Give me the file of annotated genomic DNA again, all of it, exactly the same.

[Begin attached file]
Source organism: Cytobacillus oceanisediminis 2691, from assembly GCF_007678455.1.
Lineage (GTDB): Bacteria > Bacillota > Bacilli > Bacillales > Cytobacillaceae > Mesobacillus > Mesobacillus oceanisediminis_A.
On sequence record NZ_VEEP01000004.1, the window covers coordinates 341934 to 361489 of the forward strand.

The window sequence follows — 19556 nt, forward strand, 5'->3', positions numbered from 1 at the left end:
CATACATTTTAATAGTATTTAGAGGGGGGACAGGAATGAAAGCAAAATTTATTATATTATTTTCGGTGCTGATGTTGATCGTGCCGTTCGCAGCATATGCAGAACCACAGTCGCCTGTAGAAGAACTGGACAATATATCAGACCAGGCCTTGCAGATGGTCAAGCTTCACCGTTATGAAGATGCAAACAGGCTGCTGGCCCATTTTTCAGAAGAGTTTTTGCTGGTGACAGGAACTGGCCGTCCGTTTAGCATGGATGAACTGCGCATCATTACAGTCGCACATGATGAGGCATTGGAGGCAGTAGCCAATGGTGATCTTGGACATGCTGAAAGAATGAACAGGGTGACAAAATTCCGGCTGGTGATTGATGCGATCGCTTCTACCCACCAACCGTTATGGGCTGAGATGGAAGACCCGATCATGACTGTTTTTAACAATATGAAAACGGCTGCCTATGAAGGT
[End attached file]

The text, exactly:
Source organism: Cytobacillus oceanisediminis 2691, from assembly GCF_007678455.1.
Lineage (GTDB): Bacteria > Bacillota > Bacilli > Bacillales > Cytobacillaceae > Mesobacillus > Mesobacillus oceanisediminis_A.
On sequence record NZ_VEEP01000004.1, the window covers coordinates 341934 to 361489 of the forward strand.

The window sequence follows — 19556 nt, forward strand, 5'->3', positions numbered from 1 at the left end:
CATACATTTTAATAGTATTTAGAGGGGGGACAGGAATGAAAGCAAAATTTATTATATTATTTTCGGTGCTGATGTTGATCGTGCCGTTCGCAGCATATGCAGAACCACAGTCGCCTGTAGAAGAACTGGACAATATATCAGACCAGGCCTTGCAGATGGTCAAGCTTCACCGTTATGAAGATGCAAACAGGCTGCTGGCCCATTTTTCAGAAGAGTTTTTGCTGGTGACAGGAACTGGCCGTCCGTTTAGCATGGATGAACTGCGCATCATTACAGTCGCACATGATGAGGCATTGGAGGCAGTAGCCAATGGTGATCTTGGACATGCTGAAAGAATGAACAGGGTGACAAAATTCCGGCTGGTGATTGATGCGATCGCTTCTACCCACCAACCGTTATGGGCTGAGATGGAAGACCCGATCATGACTGTTTTTAACAATATGAAAACGGCTGCCTATGAAGGT